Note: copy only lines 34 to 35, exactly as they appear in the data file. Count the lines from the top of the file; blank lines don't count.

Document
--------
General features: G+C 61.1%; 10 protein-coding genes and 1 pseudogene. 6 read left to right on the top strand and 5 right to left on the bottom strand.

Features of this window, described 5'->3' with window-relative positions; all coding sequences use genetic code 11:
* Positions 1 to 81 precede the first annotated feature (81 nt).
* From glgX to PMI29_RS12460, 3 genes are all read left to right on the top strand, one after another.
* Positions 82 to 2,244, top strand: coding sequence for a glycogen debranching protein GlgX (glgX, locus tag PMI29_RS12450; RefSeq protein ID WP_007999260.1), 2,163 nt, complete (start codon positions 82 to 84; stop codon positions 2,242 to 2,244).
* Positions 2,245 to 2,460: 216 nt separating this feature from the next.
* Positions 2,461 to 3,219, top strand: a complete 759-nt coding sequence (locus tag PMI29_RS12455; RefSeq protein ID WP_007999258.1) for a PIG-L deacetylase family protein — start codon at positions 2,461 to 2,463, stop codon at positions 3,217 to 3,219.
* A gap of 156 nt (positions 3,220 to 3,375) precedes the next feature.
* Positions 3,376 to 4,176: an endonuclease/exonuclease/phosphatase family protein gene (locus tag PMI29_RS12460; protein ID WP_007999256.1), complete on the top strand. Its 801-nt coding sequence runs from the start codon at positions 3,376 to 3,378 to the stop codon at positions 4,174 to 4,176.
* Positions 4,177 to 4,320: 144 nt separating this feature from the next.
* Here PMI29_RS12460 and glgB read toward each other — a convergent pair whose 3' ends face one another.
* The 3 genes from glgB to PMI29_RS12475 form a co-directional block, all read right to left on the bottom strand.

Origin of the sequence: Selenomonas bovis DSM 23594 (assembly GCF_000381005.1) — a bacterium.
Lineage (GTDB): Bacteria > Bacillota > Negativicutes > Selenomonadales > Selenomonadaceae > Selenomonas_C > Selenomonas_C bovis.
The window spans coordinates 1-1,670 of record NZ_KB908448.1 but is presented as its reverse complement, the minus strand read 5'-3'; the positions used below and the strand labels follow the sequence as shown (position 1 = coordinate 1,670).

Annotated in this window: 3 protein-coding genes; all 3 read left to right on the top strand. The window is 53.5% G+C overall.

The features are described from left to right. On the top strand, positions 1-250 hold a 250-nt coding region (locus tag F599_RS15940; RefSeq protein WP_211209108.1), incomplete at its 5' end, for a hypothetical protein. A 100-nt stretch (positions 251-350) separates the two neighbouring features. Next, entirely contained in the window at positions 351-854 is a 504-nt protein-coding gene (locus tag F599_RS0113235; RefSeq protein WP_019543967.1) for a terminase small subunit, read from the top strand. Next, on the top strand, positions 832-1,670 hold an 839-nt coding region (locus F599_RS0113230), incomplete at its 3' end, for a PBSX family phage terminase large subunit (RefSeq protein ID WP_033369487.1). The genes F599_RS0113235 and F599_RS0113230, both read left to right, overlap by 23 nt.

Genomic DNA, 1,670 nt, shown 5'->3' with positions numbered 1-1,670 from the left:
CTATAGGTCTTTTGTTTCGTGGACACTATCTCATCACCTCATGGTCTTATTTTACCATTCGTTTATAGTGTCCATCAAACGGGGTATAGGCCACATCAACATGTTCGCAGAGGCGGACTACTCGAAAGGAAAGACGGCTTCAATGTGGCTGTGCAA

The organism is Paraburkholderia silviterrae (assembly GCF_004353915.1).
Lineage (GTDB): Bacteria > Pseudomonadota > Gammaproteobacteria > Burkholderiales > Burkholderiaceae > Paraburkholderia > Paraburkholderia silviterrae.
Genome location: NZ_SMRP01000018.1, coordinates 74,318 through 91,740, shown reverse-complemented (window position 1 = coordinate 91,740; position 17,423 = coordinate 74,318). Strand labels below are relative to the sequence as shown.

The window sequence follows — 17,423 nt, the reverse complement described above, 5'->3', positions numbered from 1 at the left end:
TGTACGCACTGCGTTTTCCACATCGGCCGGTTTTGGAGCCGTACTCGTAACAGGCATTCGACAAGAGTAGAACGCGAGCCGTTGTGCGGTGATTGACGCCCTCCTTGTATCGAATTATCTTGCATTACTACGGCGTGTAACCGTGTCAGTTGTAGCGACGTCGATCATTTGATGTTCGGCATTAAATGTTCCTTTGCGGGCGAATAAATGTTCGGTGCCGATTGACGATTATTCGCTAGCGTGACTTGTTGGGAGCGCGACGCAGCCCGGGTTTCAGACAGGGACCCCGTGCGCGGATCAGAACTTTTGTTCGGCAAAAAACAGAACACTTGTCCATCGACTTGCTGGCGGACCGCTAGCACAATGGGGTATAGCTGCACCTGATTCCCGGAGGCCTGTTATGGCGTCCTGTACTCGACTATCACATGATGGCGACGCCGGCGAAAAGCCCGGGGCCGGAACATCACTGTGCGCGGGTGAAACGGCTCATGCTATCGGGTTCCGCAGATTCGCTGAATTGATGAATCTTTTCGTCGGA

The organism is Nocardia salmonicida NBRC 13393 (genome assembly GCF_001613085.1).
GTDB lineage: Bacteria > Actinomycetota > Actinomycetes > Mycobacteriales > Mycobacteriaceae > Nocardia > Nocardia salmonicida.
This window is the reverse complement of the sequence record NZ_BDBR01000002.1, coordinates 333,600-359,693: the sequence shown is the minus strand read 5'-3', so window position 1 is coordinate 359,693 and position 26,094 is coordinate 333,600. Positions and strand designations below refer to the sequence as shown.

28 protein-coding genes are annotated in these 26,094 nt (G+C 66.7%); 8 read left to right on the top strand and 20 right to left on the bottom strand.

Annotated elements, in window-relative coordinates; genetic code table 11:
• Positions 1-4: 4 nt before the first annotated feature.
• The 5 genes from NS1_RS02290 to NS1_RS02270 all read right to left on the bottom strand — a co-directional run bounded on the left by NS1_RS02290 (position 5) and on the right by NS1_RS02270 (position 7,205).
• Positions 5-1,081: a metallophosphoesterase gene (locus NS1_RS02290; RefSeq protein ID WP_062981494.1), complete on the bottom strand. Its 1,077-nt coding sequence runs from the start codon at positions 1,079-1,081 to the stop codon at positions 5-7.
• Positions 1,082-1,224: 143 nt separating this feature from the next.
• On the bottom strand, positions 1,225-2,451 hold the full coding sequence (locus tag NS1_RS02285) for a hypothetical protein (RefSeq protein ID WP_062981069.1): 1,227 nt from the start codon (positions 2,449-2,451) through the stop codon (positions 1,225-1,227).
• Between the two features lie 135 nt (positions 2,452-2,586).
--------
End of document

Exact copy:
• On the bottom strand, positions 1,225-2,451 hold the full coding sequence (locus tag NS1_RS02285) for a hypothetical protein (RefSeq protein ID WP_062981069.1): 1,227 nt from the start codon (positions 2,449-2,451) through the stop codon (positions 1,225-1,227).
• Between the two features lie 135 nt (positions 2,452-2,586).